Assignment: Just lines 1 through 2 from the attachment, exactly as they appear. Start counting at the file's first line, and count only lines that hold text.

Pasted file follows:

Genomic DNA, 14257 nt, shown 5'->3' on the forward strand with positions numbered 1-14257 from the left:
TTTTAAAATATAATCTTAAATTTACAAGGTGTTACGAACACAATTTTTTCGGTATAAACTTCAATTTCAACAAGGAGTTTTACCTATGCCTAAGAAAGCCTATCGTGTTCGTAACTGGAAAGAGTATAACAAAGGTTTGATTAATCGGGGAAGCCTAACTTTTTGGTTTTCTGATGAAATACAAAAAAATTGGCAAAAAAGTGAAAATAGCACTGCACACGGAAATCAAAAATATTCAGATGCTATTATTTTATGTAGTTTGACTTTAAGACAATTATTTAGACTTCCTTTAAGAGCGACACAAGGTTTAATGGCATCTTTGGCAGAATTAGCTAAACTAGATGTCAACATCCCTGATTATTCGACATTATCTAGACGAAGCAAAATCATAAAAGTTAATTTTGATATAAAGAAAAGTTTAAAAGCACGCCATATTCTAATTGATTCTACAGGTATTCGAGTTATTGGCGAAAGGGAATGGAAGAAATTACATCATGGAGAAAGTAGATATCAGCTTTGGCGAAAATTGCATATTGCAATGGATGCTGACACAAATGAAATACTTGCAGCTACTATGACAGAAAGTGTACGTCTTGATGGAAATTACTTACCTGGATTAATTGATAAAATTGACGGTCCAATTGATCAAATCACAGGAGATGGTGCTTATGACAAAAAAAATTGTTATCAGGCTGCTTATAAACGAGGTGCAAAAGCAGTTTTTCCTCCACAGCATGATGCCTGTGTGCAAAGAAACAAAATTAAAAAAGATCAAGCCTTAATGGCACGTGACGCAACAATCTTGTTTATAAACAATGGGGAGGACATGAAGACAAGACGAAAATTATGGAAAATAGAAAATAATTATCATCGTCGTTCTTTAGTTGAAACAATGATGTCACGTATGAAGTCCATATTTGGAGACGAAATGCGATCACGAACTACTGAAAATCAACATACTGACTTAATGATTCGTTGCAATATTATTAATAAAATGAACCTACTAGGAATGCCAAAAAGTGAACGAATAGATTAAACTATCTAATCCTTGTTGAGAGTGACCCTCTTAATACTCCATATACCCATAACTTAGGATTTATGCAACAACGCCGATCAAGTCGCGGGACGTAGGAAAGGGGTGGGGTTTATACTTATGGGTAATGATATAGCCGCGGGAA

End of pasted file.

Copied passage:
Genomic DNA, 14257 nt, shown 5'->3' on the forward strand with positions numbered 1-14257 from the left:
TTTTAAAATATAATCTTAAATTTACAAGGTGTTACGAACACAATTTTTTCGGTATAAACTTCAATTTCAACAAGGAGTTTTACCTATGCCTAAGAAAGCCTATCGTGTTCGTAACTGGAAAGAGTATAACAAAGGTTTGATTAATCGGGGAAGCCTAACTTTTTGGTTTTCTGATGAAATACAAAAAAATTGGCAAAAAAGTGAAAATAGCACTGCACACGGAAATCAAAAATATTCAGATGCTATTATTTTATGTAGTTTGACTTTAAGACAATTATTTAGACTTCCTTTAAGAGCGACACAAGGTTTAATGGCATCTTTGGCAGAATTAGCTAAACTAGATGTCAACATCCCTGATTATTCGACATTATCTAGACGAAGCAAAATCATAAAAGTTAATTTTGATATAAAGAAAAGTTTAAAAGCACGCCATATTCTAATTGATTCTACAGGTATTCGAGTTATTGGCGAAAGGGAATGGAAGAAATTACATCATGGAGAAAGTAGATATCAGCTTTGGCGAAAATTGCATATTGCAATGGATGCTGACACAAATGAAATACTTGCAGCTACTATGACAGAAAGTGTACGTCTTGATGGAAATTACTTACCTGGATTAATTGATAAAATTGACGGTCCAATTGATCAAATCACAGGAGATGGTGCTTATGACAAAAAAAATTGTTATCAGGCTGCTTATAAACGAGGTGCAAAAGCAGTTTTTCCTCCACAGCATGATGCCTGTGTGCAAAGAAACAAAATTAAAAAAGATCAAGCCTTAATGGCACGTGACGCAACAATCTTGTTTATAAACAATGGGGAGGACATGAAGACAAGACGAAAATTATGGAAAATAGAAAATAATTATCATCGTCGTTCTTTAGTTGAAACAATGATGTCACGTATGAAGTCCATATTTGGAGACGAAATGCGATCACGAACTACTGAAAATCAACATACTGACTTAATGATTCGTTGCAATATTATTAATAAAATGAACCTACTAGGAATGCCAAAAAGTGAACGAATAGATTAAACTATCTAATCCTTGTTGAGAGTGACCCTCTTAATACTCCATATACCCATAACTTAGGATTTATGCAACAACGCCGATCAAGTCGCGGGACGTAGGAAAGGGGTGGGGTTTATACTTATGGGTAATGATATAGCCGCGGGAA